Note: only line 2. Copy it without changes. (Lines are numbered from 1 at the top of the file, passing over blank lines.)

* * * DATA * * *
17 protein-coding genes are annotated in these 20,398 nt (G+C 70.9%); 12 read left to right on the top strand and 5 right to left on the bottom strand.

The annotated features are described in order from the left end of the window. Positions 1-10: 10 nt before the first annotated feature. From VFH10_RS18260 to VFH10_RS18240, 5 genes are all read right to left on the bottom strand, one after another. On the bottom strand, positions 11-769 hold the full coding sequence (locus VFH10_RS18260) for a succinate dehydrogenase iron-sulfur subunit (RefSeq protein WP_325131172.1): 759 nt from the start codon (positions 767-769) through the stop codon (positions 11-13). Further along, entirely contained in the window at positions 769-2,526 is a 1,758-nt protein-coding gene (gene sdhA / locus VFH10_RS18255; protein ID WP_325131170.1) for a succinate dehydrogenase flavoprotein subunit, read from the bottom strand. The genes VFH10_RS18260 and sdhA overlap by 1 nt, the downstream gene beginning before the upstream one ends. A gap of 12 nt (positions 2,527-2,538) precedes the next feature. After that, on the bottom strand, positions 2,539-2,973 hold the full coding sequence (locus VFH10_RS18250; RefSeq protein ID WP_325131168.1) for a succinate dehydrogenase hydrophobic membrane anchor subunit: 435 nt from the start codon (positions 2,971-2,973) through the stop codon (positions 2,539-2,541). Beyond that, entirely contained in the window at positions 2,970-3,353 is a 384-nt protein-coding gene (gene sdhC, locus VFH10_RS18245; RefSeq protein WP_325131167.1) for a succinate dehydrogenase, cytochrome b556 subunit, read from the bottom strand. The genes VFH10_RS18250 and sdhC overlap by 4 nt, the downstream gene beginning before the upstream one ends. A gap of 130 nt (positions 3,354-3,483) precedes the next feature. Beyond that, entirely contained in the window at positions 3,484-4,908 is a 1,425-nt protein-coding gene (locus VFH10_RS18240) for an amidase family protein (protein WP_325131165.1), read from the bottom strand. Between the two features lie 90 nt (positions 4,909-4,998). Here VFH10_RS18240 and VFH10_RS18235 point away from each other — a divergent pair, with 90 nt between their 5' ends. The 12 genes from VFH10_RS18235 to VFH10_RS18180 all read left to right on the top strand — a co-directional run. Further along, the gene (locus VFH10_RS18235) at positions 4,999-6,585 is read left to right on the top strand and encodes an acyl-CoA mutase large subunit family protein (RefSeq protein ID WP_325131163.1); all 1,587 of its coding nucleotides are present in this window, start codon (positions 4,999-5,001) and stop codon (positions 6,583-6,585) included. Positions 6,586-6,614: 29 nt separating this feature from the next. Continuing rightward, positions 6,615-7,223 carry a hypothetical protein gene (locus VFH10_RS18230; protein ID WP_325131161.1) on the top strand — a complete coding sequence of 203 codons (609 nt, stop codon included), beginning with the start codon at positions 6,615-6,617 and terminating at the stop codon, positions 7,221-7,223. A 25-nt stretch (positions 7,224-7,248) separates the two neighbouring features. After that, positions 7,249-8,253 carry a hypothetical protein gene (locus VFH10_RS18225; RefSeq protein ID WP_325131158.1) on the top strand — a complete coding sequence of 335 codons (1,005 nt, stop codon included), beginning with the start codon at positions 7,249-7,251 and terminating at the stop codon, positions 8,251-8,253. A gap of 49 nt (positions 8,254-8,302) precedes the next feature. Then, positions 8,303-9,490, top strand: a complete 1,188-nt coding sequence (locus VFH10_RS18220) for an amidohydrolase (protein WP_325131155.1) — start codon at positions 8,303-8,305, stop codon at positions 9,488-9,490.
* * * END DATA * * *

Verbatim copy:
The annotated features are described in order from the left end of the window. Positions 1-10: 10 nt before the first annotated feature. From VFH10_RS18260 to VFH10_RS18240, 5 genes are all read right to left on the bottom strand, one after another. On the bottom strand, positions 11-769 hold the full coding sequence (locus VFH10_RS18260) for a succinate dehydrogenase iron-sulfur subunit (RefSeq protein WP_325131172.1): 759 nt from the start codon (positions 767-769) through the stop codon (positions 11-13). Further along, entirely contained in the window at positions 769-2,526 is a 1,758-nt protein-coding gene (gene sdhA / locus VFH10_RS18255; protein ID WP_325131170.1) for a succinate dehydrogenase flavoprotein subunit, read from the bottom strand. The genes VFH10_RS18260 and sdhA overlap by 1 nt, the downstream gene beginning before the upstream one ends. A gap of 12 nt (positions 2,527-2,538) precedes the next feature. After that, on the bottom strand, positions 2,539-2,973 hold the full coding sequence (locus VFH10_RS18250; RefSeq protein ID WP_325131168.1) for a succinate dehydrogenase hydrophobic membrane anchor subunit: 435 nt from the start codon (positions 2,971-2,973) through the stop codon (positions 2,539-2,541). Beyond that, entirely contained in the window at positions 2,970-3,353 is a 384-nt protein-coding gene (gene sdhC, locus VFH10_RS18245; RefSeq protein WP_325131167.1) for a succinate dehydrogenase, cytochrome b556 subunit, read from the bottom strand. The genes VFH10_RS18250 and sdhC overlap by 4 nt, the downstream gene beginning before the upstream one ends. A gap of 130 nt (positions 3,354-3,483) precedes the next feature. Beyond that, entirely contained in the window at positions 3,484-4,908 is a 1,425-nt protein-coding gene (locus VFH10_RS18240) for an amidase family protein (protein WP_325131165.1), read from the bottom strand. Between the two features lie 90 nt (positions 4,909-4,998). Here VFH10_RS18240 and VFH10_RS18235 point away from each other — a divergent pair, with 90 nt between their 5' ends. The 12 genes from VFH10_RS18235 to VFH10_RS18180 all read left to right on the top strand — a co-directional run. Further along, the gene (locus VFH10_RS18235) at positions 4,999-6,585 is read left to right on the top strand and encodes an acyl-CoA mutase large subunit family protein (RefSeq protein ID WP_325131163.1); all 1,587 of its coding nucleotides are present in this window, start codon (positions 4,999-5,001) and stop codon (positions 6,583-6,585) included. Positions 6,586-6,614: 29 nt separating this feature from the next. Continuing rightward, positions 6,615-7,223 carry a hypothetical protein gene (locus VFH10_RS18230; protein ID WP_325131161.1) on the top strand — a complete coding sequence of 203 codons (609 nt, stop codon included), beginning with the start codon at positions 6,615-6,617 and terminating at the stop codon, positions 7,221-7,223. A 25-nt stretch (positions 7,224-7,248) separates the two neighbouring features. After that, positions 7,249-8,253 carry a hypothetical protein gene (locus VFH10_RS18225; RefSeq protein ID WP_325131158.1) on the top strand — a complete coding sequence of 335 codons (1,005 nt, stop codon included), beginning with the start codon at positions 7,249-7,251 and terminating at the stop codon, positions 8,251-8,253. A gap of 49 nt (positions 8,254-8,302) precedes the next feature. Then, positions 8,303-9,490, top strand: a complete 1,188-nt coding sequence (locus VFH10_RS18220) for an amidohydrolase (protein WP_325131155.1) — start codon at positions 8,303-8,305, stop codon at positions 9,488-9,490.